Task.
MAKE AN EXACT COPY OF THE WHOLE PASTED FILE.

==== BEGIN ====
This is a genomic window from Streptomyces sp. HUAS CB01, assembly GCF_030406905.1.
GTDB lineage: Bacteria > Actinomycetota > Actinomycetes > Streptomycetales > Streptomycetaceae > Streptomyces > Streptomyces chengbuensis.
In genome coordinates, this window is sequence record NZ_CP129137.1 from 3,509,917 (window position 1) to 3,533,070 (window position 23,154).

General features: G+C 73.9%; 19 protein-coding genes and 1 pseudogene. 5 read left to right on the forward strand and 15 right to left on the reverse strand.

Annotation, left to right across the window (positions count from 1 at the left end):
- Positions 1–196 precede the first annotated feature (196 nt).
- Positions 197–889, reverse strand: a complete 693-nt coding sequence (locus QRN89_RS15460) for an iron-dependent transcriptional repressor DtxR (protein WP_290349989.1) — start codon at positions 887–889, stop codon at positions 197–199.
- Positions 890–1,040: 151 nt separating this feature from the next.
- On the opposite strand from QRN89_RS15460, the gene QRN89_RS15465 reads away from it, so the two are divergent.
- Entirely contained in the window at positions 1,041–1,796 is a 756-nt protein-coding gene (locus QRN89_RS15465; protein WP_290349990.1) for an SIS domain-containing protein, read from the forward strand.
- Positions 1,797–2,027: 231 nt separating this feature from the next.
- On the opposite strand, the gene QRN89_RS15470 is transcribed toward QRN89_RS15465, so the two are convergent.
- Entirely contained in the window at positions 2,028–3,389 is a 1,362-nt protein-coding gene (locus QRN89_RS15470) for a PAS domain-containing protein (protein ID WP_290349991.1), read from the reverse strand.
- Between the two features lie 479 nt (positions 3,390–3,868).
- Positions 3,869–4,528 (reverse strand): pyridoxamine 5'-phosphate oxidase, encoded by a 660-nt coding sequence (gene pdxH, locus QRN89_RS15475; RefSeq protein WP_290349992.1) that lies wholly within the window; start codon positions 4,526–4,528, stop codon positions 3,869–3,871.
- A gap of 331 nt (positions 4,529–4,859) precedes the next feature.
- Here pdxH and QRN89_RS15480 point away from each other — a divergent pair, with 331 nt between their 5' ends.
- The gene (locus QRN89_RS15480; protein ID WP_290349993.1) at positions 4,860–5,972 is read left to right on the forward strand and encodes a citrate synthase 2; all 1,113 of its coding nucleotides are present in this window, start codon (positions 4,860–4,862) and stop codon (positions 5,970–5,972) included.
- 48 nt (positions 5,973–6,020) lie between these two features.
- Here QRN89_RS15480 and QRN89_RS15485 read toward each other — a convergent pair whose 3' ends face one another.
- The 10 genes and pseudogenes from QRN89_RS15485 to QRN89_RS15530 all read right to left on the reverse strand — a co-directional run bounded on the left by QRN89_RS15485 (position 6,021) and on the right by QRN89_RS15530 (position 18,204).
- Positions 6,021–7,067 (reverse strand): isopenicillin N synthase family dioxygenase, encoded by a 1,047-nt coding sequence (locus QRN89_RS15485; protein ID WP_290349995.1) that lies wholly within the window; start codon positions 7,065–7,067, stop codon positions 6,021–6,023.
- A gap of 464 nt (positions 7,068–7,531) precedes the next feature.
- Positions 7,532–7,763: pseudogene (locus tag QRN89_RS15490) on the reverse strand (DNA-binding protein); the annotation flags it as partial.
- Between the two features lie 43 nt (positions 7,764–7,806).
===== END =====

This is a genomic window from Streptomyces sp. HUAS CB01, assembly GCF_030406905.1.
GTDB lineage: Bacteria > Actinomycetota > Actinomycetes > Streptomycetales > Streptomycetaceae > Streptomyces > Streptomyces chengbuensis.
In genome coordinates, this window is sequence record NZ_CP129137.1 from 3,509,917 (window position 1) to 3,533,070 (window position 23,154).

General features: G+C 73.9%; 19 protein-coding genes and 1 pseudogene. 5 read left to right on the forward strand and 15 right to left on the reverse strand.

Annotation, left to right across the window (positions count from 1 at the left end):
- Positions 1–196 precede the first annotated feature (196 nt).
- Positions 197–889, reverse strand: a complete 693-nt coding sequence (locus QRN89_RS15460) for an iron-dependent transcriptional repressor DtxR (protein WP_290349989.1) — start codon at positions 887–889, stop codon at positions 197–199.
- Positions 890–1,040: 151 nt separating this feature from the next.
- On the opposite strand from QRN89_RS15460, the gene QRN89_RS15465 reads away from it, so the two are divergent.
- Entirely contained in the window at positions 1,041–1,796 is a 756-nt protein-coding gene (locus QRN89_RS15465; protein WP_290349990.1) for an SIS domain-containing protein, read from the forward strand.
- Positions 1,797–2,027: 231 nt separating this feature from the next.
- On the opposite strand, the gene QRN89_RS15470 is transcribed toward QRN89_RS15465, so the two are convergent.
- Entirely contained in the window at positions 2,028–3,389 is a 1,362-nt protein-coding gene (locus QRN89_RS15470) for a PAS domain-containing protein (protein ID WP_290349991.1), read from the reverse strand.
- Between the two features lie 479 nt (positions 3,390–3,868).
- Positions 3,869–4,528 (reverse strand): pyridoxamine 5'-phosphate oxidase, encoded by a 660-nt coding sequence (gene pdxH, locus QRN89_RS15475; RefSeq protein WP_290349992.1) that lies wholly within the window; start codon positions 4,526–4,528, stop codon positions 3,869–3,871.
- A gap of 331 nt (positions 4,529–4,859) precedes the next feature.
- Here pdxH and QRN89_RS15480 point away from each other — a divergent pair, with 331 nt between their 5' ends.
- The gene (locus QRN89_RS15480; protein ID WP_290349993.1) at positions 4,860–5,972 is read left to right on the forward strand and encodes a citrate synthase 2; all 1,113 of its coding nucleotides are present in this window, start codon (positions 4,860–4,862) and stop codon (positions 5,970–5,972) included.
- 48 nt (positions 5,973–6,020) lie between these two features.
- Here QRN89_RS15480 and QRN89_RS15485 read toward each other — a convergent pair whose 3' ends face one another.
- The 10 genes and pseudogenes from QRN89_RS15485 to QRN89_RS15530 all read right to left on the reverse strand — a co-directional run bounded on the left by QRN89_RS15485 (position 6,021) and on the right by QRN89_RS15530 (position 18,204).
- Positions 6,021–7,067 (reverse strand): isopenicillin N synthase family dioxygenase, encoded by a 1,047-nt coding sequence (locus QRN89_RS15485; protein ID WP_290349995.1) that lies wholly within the window; start codon positions 7,065–7,067, stop codon positions 6,021–6,023.
- A gap of 464 nt (positions 7,068–7,531) precedes the next feature.
- Positions 7,532–7,763: pseudogene (locus tag QRN89_RS15490) on the reverse strand (DNA-binding protein); the annotation flags it as partial.
- Between the two features lie 43 nt (positions 7,764–7,806).